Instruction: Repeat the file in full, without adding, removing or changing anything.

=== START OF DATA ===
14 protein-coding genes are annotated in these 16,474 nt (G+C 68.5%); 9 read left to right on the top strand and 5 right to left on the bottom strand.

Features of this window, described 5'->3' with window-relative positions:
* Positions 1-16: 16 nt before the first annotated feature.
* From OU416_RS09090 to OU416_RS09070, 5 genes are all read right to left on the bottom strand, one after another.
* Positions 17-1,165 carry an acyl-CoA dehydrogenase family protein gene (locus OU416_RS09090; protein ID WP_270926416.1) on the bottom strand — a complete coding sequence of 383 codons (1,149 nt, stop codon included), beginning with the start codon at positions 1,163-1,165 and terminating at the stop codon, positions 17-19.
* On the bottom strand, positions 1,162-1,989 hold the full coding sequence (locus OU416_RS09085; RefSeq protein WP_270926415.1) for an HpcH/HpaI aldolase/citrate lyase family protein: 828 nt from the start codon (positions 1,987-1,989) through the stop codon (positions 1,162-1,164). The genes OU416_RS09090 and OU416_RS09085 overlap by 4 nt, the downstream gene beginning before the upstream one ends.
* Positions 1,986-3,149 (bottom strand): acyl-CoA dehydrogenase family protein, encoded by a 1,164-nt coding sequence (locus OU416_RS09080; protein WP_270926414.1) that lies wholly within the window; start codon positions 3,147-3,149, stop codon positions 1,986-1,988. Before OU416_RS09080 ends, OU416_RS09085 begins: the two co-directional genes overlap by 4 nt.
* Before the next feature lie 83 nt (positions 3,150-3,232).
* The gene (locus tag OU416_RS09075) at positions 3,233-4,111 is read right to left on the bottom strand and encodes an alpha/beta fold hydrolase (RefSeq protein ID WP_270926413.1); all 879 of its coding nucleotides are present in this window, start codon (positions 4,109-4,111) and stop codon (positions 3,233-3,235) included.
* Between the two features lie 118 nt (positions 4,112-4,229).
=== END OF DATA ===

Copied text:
14 protein-coding genes are annotated in these 16,474 nt (G+C 68.5%); 9 read left to right on the top strand and 5 right to left on the bottom strand.

Features of this window, described 5'->3' with window-relative positions:
* Positions 1-16: 16 nt before the first annotated feature.
* From OU416_RS09090 to OU416_RS09070, 5 genes are all read right to left on the bottom strand, one after another.
* Positions 17-1,165 carry an acyl-CoA dehydrogenase family protein gene (locus OU416_RS09090; protein ID WP_270926416.1) on the bottom strand — a complete coding sequence of 383 codons (1,149 nt, stop codon included), beginning with the start codon at positions 1,163-1,165 and terminating at the stop codon, positions 17-19.
* On the bottom strand, positions 1,162-1,989 hold the full coding sequence (locus OU416_RS09085; RefSeq protein WP_270926415.1) for an HpcH/HpaI aldolase/citrate lyase family protein: 828 nt from the start codon (positions 1,987-1,989) through the stop codon (positions 1,162-1,164). The genes OU416_RS09090 and OU416_RS09085 overlap by 4 nt, the downstream gene beginning before the upstream one ends.
* Positions 1,986-3,149 (bottom strand): acyl-CoA dehydrogenase family protein, encoded by a 1,164-nt coding sequence (locus OU416_RS09080; protein WP_270926414.1) that lies wholly within the window; start codon positions 3,147-3,149, stop codon positions 1,986-1,988. Before OU416_RS09080 ends, OU416_RS09085 begins: the two co-directional genes overlap by 4 nt.
* Before the next feature lie 83 nt (positions 3,150-3,232).
* The gene (locus tag OU416_RS09075) at positions 3,233-4,111 is read right to left on the bottom strand and encodes an alpha/beta fold hydrolase (RefSeq protein ID WP_270926413.1); all 879 of its coding nucleotides are present in this window, start codon (positions 4,109-4,111) and stop codon (positions 3,233-3,235) included.
* Between the two features lie 118 nt (positions 4,112-4,229).